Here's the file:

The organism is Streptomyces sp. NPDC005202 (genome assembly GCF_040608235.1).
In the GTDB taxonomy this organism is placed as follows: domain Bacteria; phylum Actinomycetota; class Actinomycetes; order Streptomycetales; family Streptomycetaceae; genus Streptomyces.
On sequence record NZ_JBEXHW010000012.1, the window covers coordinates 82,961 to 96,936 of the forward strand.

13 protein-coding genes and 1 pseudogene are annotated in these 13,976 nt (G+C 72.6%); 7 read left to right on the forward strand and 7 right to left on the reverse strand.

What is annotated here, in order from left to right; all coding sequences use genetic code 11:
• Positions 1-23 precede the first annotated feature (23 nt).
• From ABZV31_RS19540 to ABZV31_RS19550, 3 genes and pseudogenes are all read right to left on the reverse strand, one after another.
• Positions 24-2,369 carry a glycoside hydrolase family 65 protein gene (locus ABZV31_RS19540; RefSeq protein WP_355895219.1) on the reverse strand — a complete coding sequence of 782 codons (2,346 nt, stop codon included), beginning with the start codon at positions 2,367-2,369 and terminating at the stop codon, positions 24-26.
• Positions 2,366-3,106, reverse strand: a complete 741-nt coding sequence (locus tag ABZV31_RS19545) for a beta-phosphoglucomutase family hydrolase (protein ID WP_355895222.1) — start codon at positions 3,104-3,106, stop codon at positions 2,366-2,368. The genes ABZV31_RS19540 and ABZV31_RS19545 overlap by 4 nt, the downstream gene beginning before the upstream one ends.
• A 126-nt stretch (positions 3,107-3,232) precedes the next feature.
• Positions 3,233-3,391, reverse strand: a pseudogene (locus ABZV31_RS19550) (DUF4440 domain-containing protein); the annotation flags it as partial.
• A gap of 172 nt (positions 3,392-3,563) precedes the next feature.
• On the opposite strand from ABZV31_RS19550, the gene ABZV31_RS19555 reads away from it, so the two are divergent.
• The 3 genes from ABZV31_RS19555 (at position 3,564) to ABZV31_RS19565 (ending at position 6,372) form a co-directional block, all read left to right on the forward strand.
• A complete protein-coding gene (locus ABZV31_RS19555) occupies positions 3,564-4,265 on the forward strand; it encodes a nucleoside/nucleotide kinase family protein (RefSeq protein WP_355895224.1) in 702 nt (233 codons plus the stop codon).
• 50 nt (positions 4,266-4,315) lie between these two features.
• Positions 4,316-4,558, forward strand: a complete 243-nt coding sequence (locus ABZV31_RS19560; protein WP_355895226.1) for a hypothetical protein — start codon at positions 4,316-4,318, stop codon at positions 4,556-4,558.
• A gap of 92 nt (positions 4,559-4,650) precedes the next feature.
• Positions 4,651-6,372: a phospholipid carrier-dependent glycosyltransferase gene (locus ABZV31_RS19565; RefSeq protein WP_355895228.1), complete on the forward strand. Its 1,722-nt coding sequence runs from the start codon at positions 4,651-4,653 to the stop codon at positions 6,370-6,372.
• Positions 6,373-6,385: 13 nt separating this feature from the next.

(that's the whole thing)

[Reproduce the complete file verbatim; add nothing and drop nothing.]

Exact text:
The organism is Streptomyces sp. NPDC005202 (genome assembly GCF_040608235.1).
In the GTDB taxonomy this organism is placed as follows: domain Bacteria; phylum Actinomycetota; class Actinomycetes; order Streptomycetales; family Streptomycetaceae; genus Streptomyces.
On sequence record NZ_JBEXHW010000012.1, the window covers coordinates 82,961 to 96,936 of the forward strand.

13 protein-coding genes and 1 pseudogene are annotated in these 13,976 nt (G+C 72.6%); 7 read left to right on the forward strand and 7 right to left on the reverse strand.

What is annotated here, in order from left to right; all coding sequences use genetic code 11:
• Positions 1-23 precede the first annotated feature (23 nt).
• From ABZV31_RS19540 to ABZV31_RS19550, 3 genes and pseudogenes are all read right to left on the reverse strand, one after another.
• Positions 24-2,369 carry a glycoside hydrolase family 65 protein gene (locus ABZV31_RS19540; RefSeq protein WP_355895219.1) on the reverse strand — a complete coding sequence of 782 codons (2,346 nt, stop codon included), beginning with the start codon at positions 2,367-2,369 and terminating at the stop codon, positions 24-26.
• Positions 2,366-3,106, reverse strand: a complete 741-nt coding sequence (locus tag ABZV31_RS19545) for a beta-phosphoglucomutase family hydrolase (protein ID WP_355895222.1) — start codon at positions 3,104-3,106, stop codon at positions 2,366-2,368. The genes ABZV31_RS19540 and ABZV31_RS19545 overlap by 4 nt, the downstream gene beginning before the upstream one ends.
• A 126-nt stretch (positions 3,107-3,232) precedes the next feature.
• Positions 3,233-3,391, reverse strand: a pseudogene (locus ABZV31_RS19550) (DUF4440 domain-containing protein); the annotation flags it as partial.
• A gap of 172 nt (positions 3,392-3,563) precedes the next feature.
• On the opposite strand from ABZV31_RS19550, the gene ABZV31_RS19555 reads away from it, so the two are divergent.
• The 3 genes from ABZV31_RS19555 (at position 3,564) to ABZV31_RS19565 (ending at position 6,372) form a co-directional block, all read left to right on the forward strand.
• A complete protein-coding gene (locus ABZV31_RS19555) occupies positions 3,564-4,265 on the forward strand; it encodes a nucleoside/nucleotide kinase family protein (RefSeq protein WP_355895224.1) in 702 nt (233 codons plus the stop codon).
• 50 nt (positions 4,266-4,315) lie between these two features.
• Positions 4,316-4,558, forward strand: a complete 243-nt coding sequence (locus ABZV31_RS19560; protein WP_355895226.1) for a hypothetical protein — start codon at positions 4,316-4,318, stop codon at positions 4,556-4,558.
• A gap of 92 nt (positions 4,559-4,650) precedes the next feature.
• Positions 4,651-6,372: a phospholipid carrier-dependent glycosyltransferase gene (locus ABZV31_RS19565; RefSeq protein WP_355895228.1), complete on the forward strand. Its 1,722-nt coding sequence runs from the start codon at positions 4,651-4,653 to the stop codon at positions 6,370-6,372.
• Positions 6,373-6,385: 13 nt separating this feature from the next.